7 The priests and the prophets and all the people heard Jeremiah speaking these words in the house of the LORD. 8 And when Jeremiah had finished speaking all that the LORD had commanded him to speak to all the people, then the priests and the prophets and all the people laid hold of him, saying, “You shall die! 9 Why have you prophesied in the name of the LORD, saying, ‘This house shall be like Shiloh, and this city shall be desolate, without inhabitant’?” And all the people gathered around Jeremiah in the house of the LORD. 

10 When the officials of Judah heard these things, they came up from the king’s house to the house of the LORD and took their seat in the entry of the New Gate of the house of the LORD. 11 Then the priests and the prophets said to the officials and to all the people, “This man deserves the sentence of death, because he has prophesied against this city, as you have heard with your own ears.”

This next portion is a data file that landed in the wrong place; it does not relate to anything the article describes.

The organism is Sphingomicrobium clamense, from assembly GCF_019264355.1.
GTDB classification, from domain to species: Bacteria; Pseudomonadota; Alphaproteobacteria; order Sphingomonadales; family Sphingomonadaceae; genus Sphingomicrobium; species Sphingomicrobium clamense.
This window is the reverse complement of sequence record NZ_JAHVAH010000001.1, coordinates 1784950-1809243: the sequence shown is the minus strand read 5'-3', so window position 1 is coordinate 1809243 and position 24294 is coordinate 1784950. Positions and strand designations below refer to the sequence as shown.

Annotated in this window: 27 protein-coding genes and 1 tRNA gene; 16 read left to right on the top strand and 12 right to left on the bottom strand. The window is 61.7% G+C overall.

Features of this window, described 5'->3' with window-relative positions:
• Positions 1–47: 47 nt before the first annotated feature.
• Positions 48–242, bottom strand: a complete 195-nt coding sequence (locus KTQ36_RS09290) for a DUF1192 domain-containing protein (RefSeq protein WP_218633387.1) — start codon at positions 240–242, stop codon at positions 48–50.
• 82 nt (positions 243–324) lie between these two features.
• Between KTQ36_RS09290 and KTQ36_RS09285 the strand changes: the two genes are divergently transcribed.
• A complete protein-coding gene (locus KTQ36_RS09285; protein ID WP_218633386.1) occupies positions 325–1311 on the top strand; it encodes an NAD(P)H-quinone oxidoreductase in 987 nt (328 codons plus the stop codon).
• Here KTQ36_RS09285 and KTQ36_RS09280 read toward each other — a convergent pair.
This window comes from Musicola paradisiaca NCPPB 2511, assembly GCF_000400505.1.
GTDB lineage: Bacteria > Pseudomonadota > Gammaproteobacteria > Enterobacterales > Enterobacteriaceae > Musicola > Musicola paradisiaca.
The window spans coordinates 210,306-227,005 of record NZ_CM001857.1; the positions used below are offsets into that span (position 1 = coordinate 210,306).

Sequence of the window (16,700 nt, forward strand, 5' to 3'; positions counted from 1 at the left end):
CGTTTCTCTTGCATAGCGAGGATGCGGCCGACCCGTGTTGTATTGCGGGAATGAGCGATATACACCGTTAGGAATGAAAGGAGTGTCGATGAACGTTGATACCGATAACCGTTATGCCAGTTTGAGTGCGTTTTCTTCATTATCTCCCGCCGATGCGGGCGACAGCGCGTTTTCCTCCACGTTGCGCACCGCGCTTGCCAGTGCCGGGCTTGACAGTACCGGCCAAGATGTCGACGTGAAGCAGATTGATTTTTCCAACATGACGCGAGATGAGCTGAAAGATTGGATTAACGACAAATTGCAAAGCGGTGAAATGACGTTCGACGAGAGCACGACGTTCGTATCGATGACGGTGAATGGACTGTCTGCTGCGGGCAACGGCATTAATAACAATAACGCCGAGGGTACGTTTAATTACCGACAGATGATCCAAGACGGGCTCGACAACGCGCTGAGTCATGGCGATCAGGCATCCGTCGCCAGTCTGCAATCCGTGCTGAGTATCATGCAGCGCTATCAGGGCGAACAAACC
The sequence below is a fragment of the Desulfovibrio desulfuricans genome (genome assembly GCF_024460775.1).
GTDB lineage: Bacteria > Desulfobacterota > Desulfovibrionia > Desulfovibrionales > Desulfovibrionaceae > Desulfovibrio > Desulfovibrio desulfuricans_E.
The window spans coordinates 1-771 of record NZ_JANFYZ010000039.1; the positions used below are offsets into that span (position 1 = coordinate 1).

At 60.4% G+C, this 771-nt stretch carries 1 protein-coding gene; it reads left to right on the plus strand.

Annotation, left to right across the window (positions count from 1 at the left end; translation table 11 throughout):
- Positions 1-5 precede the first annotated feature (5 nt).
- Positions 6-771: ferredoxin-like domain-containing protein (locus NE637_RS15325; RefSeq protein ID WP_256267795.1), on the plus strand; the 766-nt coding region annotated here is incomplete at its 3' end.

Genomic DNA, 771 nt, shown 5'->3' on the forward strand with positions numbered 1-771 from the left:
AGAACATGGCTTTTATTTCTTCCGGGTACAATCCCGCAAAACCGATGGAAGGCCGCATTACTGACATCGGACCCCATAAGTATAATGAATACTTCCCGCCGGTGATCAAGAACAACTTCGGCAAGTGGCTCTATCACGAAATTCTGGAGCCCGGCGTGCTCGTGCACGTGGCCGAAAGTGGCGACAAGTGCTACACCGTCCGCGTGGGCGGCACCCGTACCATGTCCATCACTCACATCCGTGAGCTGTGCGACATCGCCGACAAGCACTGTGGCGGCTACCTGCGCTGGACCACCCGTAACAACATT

12 Then Jeremiah spoke to all the officials and all the people, saying, “The LORD sent me to prophesy against this house and this city all the words you have heard. 13 Now therefore mend your ways and your deeds, and obey the voice of the LORD your God, and the LORD will relent of the disaster that he has pronounced against you. 14 But as for me, behold, I am in your hands. Do with me as seems good and right to you. 15 Only know for certain that if you put me to death, you will bring innocent blood upon yourselves and upon this city and its inhabitants, for in truth the LORD sent me to you to speak all these words in your ears.” 5 

16 Then the officials and all the people said to the priests and the prophets, “This man does not deserve the sentence of death, for he has spoken to us in the name of the LORD our God.” 17 And certain of the elders of the land arose and spoke to all the assembled people, saying, 18 “Micah of Moresheth prophesied in the days of Hezekiah king of Judah, and said to all the people of Judah: ‘Thus says the LORD of hosts, 

“‘Zion shall be plowed as a field; Jerusalem shall become a heap of ruins, and the mountain of the house a wooded height.’ 

19 Did Hezekiah king of Judah and all Judah put him to death? Did he not fear the LORD and entreat the favor of the LORD, and did not the LORD relent of the disaster that he had pronounced against them? But we are about to bring great disaster upon ourselves.”